Australians have more than $3 trillion in superannuation funds (super), and pay a whopping $30 billion a year in fees and charges. Most people find super confusing and up until now, the super funds have had it their own way. They get regular money due to compulsory contributions and their members just let them do what they want with it.

This all stopped last week when the Government released a report on their returns. They have taken the returns over the last five years and then any fund with returns that were more than 0.5% less than the median was considered to have underperformed. This is both good and bad.

The good

It is about time a spotlight was put on the super funds. Often super funds are run for the benefit of the fund managers and not the members. If nothing else, at least the media attention might make more people look at their super.

The bad

The review only covers the MySuper products, which is less than 30% of all money held in super. It ignores the fact most super funds have between four and 40 other investment options. While it is good to highlight poor performers, without greater explanation it can cause more confusion.

How your super is performing?

I get why they have taken this approach. It is easy. But it misses two critical things.

The ugly

By only looking at returns, it ignores what the different funds were invested in. There are broadly four types of assets. Business (shares), property, bonds, and cash. Shares and property generally get higher returns compared to cash and bonds. However, shares and property are also riskier.

By focussing just on the returns, it ignores the fact some people want and need more security and less risk. To say people can choose other investments is a bit of a cop-out as history tells us that most people are confused by super.

One of the consequences of this report is the Super funds are now being forced to push the envelope in terms of how much risk they take. Instead of holding secure assets like cash/bonds, they will start lending money to hedge funds or use expected rent from their property investments as a proxy for cash. If there is a significant recession this could all end badly.

The other issue is there is a great body of work that shows there is no correlation between funds that have performed well over the last five years and funds that will perform better over the next five years. The Government seems oblivious to this.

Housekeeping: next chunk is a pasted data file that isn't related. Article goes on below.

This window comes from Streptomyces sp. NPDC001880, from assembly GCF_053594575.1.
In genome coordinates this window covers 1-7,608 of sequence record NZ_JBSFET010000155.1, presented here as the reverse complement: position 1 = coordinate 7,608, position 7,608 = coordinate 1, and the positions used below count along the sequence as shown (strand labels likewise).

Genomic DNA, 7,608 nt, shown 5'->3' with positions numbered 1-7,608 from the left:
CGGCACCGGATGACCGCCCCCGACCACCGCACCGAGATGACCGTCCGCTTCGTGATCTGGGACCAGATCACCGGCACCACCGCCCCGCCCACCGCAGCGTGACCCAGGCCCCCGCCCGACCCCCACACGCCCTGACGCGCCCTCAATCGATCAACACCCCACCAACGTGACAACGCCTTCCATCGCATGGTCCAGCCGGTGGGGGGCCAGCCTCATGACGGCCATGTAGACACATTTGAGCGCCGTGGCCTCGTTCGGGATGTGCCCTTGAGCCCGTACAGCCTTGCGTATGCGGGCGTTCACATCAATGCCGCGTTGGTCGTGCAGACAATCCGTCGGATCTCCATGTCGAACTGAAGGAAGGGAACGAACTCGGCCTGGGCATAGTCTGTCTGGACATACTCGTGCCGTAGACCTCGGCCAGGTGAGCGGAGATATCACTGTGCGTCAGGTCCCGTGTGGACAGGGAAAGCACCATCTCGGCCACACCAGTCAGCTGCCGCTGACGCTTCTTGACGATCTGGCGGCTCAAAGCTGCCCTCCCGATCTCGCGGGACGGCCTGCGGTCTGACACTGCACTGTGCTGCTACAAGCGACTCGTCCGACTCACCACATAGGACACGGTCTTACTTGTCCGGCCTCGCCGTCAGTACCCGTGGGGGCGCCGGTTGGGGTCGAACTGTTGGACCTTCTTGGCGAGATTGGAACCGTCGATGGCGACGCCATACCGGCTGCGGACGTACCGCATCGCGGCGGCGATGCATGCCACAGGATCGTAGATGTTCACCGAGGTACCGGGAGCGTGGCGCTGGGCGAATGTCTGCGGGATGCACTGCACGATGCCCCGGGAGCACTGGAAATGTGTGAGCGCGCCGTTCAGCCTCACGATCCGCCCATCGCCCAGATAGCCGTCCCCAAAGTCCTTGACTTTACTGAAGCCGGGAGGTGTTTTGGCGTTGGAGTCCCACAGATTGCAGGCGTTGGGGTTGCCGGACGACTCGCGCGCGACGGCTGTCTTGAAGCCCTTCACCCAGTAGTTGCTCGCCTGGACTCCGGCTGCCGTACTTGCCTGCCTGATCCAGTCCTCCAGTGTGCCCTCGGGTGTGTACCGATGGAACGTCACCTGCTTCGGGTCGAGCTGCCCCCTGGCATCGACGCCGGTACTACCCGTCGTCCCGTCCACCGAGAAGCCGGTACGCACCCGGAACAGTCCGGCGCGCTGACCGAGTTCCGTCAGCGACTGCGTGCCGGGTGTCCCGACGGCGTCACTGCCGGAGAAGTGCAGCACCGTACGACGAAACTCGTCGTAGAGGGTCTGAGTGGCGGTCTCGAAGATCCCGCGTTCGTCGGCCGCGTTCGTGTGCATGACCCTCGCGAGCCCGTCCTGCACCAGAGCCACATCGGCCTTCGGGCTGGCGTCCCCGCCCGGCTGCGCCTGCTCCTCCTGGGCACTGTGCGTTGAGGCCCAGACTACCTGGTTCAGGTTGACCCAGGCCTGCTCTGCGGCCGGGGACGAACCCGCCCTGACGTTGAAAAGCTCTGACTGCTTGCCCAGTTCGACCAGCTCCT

What you need to do

Personally, I don’t like any investments that I don’t know what they are. Therefore, what I recommend is to move to a tailored investment mix that is made up of a selection of Australian shares, international shares, property, cash, and bonds that suits you and your age/financial situation.

As a rule, people under 55 should have a relatively high proportion of shares and property, while those older than this tend to move (slowly) to having more cash and bonds. This way you can take advantage of the growth opportunities while you are young and then reduce the risk as you age.

Start by looking at your own super fund to see if they offer these investment options. If they don’t, find one that does.

I live and breathe super. If you want to discuss yours, book a chat via the button below, or contact us on 0417 034 252 or

About the Author
Phil Harvey is an independent financial adviser. In 2017 Phil set up his company Construct Wealth to help clients best manage their finances so they focus on what is important to them. He is a founding member of the Profession of Independent Financial Advisers and a tax financial adviser, registered with the Tax Practitioners Board.

General Advice Warning
This advice contains general information. It may not be suitable to you because it does not consider your personal circumstances. Phil Harvey and Construct Wealth are authorised representatives of Independent Financial Advisers Australia (AFSL 464629)

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